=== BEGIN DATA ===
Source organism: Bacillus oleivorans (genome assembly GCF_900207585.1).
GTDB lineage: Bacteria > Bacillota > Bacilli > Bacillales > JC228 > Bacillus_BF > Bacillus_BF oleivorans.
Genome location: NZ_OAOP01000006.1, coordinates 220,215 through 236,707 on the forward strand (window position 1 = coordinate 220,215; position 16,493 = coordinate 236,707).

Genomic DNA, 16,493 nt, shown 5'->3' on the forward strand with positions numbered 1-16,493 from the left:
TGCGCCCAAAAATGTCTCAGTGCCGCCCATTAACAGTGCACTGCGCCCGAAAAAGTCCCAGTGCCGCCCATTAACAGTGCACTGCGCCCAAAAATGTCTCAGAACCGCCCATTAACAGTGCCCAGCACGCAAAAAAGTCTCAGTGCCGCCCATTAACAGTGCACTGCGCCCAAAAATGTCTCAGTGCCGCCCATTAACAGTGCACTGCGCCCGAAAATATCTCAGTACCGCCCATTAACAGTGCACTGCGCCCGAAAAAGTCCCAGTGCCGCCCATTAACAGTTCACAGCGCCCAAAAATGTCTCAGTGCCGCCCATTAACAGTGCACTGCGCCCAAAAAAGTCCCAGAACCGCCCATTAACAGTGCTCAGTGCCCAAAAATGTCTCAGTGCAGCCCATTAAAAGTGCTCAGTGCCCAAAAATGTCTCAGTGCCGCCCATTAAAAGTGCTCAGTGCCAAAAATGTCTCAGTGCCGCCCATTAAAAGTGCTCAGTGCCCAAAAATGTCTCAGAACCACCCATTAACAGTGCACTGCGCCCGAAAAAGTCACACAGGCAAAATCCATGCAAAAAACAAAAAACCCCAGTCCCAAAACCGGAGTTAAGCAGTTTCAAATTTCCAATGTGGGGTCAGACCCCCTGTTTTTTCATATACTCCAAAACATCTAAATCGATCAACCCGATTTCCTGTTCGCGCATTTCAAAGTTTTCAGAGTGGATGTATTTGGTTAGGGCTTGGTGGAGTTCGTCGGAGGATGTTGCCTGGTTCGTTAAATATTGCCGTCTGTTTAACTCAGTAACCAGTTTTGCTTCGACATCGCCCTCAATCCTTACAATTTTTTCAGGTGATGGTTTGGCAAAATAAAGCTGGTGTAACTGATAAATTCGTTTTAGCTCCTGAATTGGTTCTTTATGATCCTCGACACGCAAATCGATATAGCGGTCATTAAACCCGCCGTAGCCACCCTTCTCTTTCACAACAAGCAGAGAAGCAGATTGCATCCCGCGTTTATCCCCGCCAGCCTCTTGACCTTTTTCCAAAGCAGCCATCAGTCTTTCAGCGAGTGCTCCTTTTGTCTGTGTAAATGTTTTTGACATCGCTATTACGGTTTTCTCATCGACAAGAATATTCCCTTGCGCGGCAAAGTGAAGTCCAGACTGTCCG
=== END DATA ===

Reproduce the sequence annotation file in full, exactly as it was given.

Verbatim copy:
Source organism: Bacillus oleivorans (genome assembly GCF_900207585.1).
GTDB lineage: Bacteria > Bacillota > Bacilli > Bacillales > JC228 > Bacillus_BF > Bacillus_BF oleivorans.
Genome location: NZ_OAOP01000006.1, coordinates 220,215 through 236,707 on the forward strand (window position 1 = coordinate 220,215; position 16,493 = coordinate 236,707).

Genomic DNA, 16,493 nt, shown 5'->3' on the forward strand with positions numbered 1-16,493 from the left:
TGCGCCCAAAAATGTCTCAGTGCCGCCCATTAACAGTGCACTGCGCCCGAAAAAGTCCCAGTGCCGCCCATTAACAGTGCACTGCGCCCAAAAATGTCTCAGAACCGCCCATTAACAGTGCCCAGCACGCAAAAAAGTCTCAGTGCCGCCCATTAACAGTGCACTGCGCCCAAAAATGTCTCAGTGCCGCCCATTAACAGTGCACTGCGCCCGAAAATATCTCAGTACCGCCCATTAACAGTGCACTGCGCCCGAAAAAGTCCCAGTGCCGCCCATTAACAGTTCACAGCGCCCAAAAATGTCTCAGTGCCGCCCATTAACAGTGCACTGCGCCCAAAAAAGTCCCAGAACCGCCCATTAACAGTGCTCAGTGCCCAAAAATGTCTCAGTGCAGCCCATTAAAAGTGCTCAGTGCCCAAAAATGTCTCAGTGCCGCCCATTAAAAGTGCTCAGTGCCAAAAATGTCTCAGTGCCGCCCATTAAAAGTGCTCAGTGCCCAAAAATGTCTCAGAACCACCCATTAACAGTGCACTGCGCCCGAAAAAGTCACACAGGCAAAATCCATGCAAAAAACAAAAAACCCCAGTCCCAAAACCGGAGTTAAGCAGTTTCAAATTTCCAATGTGGGGTCAGACCCCCTGTTTTTTCATATACTCCAAAACATCTAAATCGATCAACCCGATTTCCTGTTCGCGCATTTCAAAGTTTTCAGAGTGGATGTATTTGGTTAGGGCTTGGTGGAGTTCGTCGGAGGATGTTGCCTGGTTCGTTAAATATTGCCGTCTGTTTAACTCAGTAACCAGTTTTGCTTCGACATCGCCCTCAATCCTTACAATTTTTTCAGGTGATGGTTTGGCAAAATAAAGCTGGTGTAACTGATAAATTCGTTTTAGCTCCTGAATTGGTTCTTTATGATCCTCGACACGCAAATCGATATAGCGGTCATTAAACCCGCCGTAGCCACCCTTCTCTTTCACAACAAGCAGAGAAGCAGATTGCATCCCGCGTTTATCCCCGCCAGCCTCTTGACCTTTTTCCAAAGCAGCCATCAGTCTTTCAGCGAGTGCTCCTTTTGTCTGTGTAAATGTTTTTGACATCGCTATTACGGTTTTCTCATCGACAAGAATATTCCCTTGCGCGGCAAAGTGAAGTCCAGACTGTCCG